New Clinical Trial Opening for People with Rare Ovarian Cancer


(BPT) - Connie Bell’s journey with low-grade serous ovarian cancer (LGSOC) began unexpectedly in her 30s. Residing in Madison, Wisconsin, Connie was 36 when she first noticed her unusual symptoms, which she and her gynecologist initially dismissed as being related to existing conditions like interstitial cystitis and irritable bowel syndrome. But her symptoms, which included mild pelvic pain and two unusually heavy, painful periods, persisted. It wasn’t until several months later, after multiple medical visits, tests, and escalating concerns, that she ultimately received a devastating diagnosis of LGSOC, a rare ovarian cancer. This diagnosis, however, was merely the first step in what continues to be an extensive and challenging journey for Connie and many others with LGSOC.

LGSOC, a rare, insidious, and persistent type of ovarian cancer that has an alarming ability to adapt and persist despite current treatments, such as standard chemotherapy, due to its distinct molecular and histopathological profile. Unfortunately, approximately 85% of people with LGSOC will have their cancer recur. Compounding this issue is the absence of FDA-approved therapies tailored specifically for LGSOC, which underscores a tremendous gap in patient care. In response to these challenges, researchers are actively pursuing new therapeutic approaches.

Leading these efforts is Verastem, a biopharmaceutical company dedicated to innovating therapies for difficult-to-treat cancers like LGSOC. Their focus is on RAS/MAPK pathway, a crucial cellular system that fuels the aggressiveness and treatment-resistance of LGSOC, and many other, tumors. Through these innovations, Verastem aims to offer renewed hope to patients like Connie, who urgently need better LGSOC treatments and a greater assurance that their cancer will not return after remission.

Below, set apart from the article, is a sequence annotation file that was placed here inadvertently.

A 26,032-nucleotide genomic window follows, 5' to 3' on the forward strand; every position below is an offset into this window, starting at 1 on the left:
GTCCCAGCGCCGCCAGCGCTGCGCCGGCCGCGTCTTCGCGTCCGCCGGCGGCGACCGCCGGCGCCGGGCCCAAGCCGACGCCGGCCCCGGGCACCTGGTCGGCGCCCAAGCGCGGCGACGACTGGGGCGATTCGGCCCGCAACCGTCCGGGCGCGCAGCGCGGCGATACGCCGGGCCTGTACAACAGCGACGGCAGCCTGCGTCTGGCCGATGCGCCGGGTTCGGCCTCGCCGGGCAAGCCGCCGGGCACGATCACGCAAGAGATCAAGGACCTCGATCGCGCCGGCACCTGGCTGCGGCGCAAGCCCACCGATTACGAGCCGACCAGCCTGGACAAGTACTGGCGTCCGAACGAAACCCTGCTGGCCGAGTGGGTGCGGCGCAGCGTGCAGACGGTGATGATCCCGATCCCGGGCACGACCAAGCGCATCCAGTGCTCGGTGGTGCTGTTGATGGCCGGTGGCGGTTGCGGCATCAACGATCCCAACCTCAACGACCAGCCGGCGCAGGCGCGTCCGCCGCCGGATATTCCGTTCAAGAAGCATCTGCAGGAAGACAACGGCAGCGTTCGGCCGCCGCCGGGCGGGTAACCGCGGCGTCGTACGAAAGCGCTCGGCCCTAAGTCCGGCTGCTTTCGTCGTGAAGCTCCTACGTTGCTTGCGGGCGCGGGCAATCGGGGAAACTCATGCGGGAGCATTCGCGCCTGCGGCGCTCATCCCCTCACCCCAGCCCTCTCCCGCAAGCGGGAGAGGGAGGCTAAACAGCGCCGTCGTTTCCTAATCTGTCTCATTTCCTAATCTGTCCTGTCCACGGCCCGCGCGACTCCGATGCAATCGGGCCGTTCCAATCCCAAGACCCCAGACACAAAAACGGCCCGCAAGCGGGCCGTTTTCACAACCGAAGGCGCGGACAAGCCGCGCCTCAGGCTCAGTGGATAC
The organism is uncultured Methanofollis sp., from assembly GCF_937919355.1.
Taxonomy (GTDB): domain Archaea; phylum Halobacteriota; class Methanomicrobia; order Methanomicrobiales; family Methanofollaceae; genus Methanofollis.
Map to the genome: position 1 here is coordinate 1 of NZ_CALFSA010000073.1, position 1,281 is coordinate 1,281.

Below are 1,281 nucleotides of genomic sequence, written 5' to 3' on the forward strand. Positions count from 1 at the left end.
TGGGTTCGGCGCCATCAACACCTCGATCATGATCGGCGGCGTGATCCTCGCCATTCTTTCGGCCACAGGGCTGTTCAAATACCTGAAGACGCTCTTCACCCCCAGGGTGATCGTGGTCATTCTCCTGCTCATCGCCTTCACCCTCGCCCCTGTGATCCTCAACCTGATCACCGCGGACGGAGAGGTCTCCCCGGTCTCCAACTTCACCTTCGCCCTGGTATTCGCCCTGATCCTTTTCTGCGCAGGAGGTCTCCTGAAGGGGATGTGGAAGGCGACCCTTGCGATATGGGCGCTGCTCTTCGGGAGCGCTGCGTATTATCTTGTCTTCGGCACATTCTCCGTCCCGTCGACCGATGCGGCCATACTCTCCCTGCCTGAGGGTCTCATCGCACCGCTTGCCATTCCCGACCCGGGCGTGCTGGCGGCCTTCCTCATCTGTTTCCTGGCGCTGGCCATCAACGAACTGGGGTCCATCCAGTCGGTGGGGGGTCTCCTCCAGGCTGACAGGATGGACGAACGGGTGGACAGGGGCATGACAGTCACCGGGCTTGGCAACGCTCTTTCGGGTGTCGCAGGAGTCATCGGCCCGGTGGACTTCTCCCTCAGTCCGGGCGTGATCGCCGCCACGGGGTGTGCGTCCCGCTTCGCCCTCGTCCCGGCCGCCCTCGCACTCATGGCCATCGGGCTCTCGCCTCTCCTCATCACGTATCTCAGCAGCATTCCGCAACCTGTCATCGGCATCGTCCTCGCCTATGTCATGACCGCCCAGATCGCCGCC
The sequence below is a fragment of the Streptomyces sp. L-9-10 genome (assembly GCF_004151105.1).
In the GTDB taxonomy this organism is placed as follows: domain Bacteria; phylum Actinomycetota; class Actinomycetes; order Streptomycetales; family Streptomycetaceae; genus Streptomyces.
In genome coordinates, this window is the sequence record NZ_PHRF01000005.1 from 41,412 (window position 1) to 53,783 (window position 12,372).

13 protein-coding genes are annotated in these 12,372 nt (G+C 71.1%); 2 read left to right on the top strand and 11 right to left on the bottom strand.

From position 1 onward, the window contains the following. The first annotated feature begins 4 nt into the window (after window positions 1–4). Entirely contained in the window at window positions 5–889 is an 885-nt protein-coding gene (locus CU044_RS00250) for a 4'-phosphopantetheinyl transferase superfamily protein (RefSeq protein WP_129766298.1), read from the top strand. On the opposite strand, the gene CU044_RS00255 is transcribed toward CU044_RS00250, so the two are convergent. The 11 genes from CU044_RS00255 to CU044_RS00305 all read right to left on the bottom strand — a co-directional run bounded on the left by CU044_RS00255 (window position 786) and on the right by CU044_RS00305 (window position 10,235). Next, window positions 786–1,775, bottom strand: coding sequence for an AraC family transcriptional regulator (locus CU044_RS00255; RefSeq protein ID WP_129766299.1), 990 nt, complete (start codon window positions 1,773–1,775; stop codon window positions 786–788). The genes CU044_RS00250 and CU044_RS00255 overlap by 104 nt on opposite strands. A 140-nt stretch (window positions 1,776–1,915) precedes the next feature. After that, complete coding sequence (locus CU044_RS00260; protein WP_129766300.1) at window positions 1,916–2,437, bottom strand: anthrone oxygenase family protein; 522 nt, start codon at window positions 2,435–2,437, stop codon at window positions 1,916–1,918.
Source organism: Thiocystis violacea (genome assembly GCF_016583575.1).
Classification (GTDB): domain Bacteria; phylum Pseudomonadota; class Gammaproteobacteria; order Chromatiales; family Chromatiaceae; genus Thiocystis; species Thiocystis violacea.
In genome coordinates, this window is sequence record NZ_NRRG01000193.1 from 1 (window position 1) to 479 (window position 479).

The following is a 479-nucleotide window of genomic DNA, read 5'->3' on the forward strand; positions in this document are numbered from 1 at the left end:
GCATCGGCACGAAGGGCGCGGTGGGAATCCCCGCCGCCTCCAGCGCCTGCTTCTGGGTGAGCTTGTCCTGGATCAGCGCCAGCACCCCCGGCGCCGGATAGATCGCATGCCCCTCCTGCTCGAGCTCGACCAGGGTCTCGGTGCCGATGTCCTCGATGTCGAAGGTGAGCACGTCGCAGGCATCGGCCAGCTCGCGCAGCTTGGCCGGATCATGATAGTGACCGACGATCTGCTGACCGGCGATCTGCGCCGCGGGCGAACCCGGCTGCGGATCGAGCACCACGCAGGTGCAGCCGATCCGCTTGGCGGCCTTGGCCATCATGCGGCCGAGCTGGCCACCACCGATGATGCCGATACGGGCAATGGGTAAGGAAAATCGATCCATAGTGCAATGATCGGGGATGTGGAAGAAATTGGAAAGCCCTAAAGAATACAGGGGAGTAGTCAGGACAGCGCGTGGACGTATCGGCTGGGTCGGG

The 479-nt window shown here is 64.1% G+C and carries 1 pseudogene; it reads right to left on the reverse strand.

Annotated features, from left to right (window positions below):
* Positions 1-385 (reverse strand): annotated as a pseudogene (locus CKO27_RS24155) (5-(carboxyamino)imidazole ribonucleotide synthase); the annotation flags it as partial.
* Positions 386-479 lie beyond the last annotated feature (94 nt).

People with LGSOC face obstacles in detection and treatment

While current prevalence estimates for low-grade serous carcinoma are not available, it has been estimated that LGSOC represents less than 10% of new epithelial ovarian cancer cases and presents unique complexities that severely hinder diagnosis and treatment. One of the factors that sets LGSOC apart from the more common high-grade serous ovarian cancer (HGSOC) is its impact on younger women. Diagnosed as early as the 20s and 30s, it can often inflict devastating consequences on fertility. But, despite its early presentation, LGSOC typically isn’t diagnosed until its advanced stages when treatment options are limited. This is because, as with Connie Bell, it can begin with easy-to-overlook symptoms like bloating, back pain, and menstrual irregularities, which can delay an accurate diagnosis.

“My original gynecologist was not initially concerned, but thankfully ordered an ultrasound which revealed a suspicious cyst. A follow-up MRI revealed widespread malignancy, at which point she still didn’t think it was cancer but referred me to a cancer center to be sure,” describes Connie. “It was there that a gynecologic oncologist recognized the seriousness and scheduled me for surgery to remove the tumors.”

But Connie still wasn’t clear on her diagnosis. “I entered surgery without knowing whether or not I would wake up with a cancer diagnosis, and I didn't find out that it was the low-grade serous form until two weeks after my surgery,” said Connie.